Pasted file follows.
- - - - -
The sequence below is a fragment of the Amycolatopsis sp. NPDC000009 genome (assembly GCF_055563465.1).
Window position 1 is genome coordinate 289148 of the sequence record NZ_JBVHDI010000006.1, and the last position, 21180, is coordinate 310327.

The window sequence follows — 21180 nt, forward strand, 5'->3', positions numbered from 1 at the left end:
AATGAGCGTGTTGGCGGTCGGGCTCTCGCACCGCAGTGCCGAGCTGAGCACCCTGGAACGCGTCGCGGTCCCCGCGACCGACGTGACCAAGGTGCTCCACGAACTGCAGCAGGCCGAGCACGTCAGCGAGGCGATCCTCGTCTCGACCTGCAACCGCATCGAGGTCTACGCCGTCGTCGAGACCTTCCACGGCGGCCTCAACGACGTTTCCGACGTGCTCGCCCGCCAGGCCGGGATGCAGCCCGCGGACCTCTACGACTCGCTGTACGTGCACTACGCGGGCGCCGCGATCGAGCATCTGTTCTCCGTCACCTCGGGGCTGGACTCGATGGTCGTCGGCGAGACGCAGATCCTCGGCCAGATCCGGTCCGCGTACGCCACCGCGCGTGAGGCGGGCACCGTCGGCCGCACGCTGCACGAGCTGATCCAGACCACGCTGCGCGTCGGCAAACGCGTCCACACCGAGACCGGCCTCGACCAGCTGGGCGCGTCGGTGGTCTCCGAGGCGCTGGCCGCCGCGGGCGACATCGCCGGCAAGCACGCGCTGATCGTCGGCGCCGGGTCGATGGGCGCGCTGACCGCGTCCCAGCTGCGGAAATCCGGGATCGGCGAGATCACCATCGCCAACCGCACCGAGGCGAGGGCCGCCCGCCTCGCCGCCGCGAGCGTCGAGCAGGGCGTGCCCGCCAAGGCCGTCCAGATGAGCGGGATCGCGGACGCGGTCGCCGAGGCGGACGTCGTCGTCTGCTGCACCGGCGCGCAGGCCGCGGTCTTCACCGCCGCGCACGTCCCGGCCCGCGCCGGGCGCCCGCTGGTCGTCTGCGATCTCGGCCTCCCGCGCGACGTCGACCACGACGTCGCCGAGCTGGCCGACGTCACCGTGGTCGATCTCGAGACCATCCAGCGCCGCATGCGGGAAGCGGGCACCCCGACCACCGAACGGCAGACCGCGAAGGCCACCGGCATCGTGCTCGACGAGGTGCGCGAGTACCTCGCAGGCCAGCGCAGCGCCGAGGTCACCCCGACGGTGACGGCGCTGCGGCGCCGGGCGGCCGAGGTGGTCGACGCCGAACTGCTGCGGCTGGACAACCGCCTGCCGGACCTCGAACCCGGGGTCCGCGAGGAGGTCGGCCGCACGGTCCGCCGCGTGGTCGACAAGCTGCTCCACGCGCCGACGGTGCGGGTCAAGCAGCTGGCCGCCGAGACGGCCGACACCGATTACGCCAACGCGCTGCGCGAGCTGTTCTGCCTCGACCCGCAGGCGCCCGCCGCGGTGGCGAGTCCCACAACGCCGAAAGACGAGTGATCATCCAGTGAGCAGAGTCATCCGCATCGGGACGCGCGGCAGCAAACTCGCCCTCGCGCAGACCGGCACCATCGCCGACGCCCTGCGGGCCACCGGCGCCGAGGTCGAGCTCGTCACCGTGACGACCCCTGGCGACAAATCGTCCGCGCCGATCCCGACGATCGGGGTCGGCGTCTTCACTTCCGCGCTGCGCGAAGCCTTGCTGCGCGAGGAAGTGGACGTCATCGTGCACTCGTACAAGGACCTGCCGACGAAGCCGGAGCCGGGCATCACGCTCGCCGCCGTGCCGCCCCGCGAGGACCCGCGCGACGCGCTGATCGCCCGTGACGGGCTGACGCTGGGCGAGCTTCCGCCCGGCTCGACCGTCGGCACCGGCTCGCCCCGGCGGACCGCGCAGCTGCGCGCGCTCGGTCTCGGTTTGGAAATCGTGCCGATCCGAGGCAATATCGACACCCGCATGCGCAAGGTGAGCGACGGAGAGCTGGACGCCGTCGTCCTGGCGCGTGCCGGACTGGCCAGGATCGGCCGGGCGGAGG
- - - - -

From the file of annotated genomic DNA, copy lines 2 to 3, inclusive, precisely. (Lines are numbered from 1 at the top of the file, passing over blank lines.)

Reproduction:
Window position 1 is genome coordinate 289148 of the sequence record NZ_JBVHDI010000006.1, and the last position, 21180, is coordinate 310327.

The window sequence follows — 21180 nt, forward strand, 5'->3', positions numbered from 1 at the left end: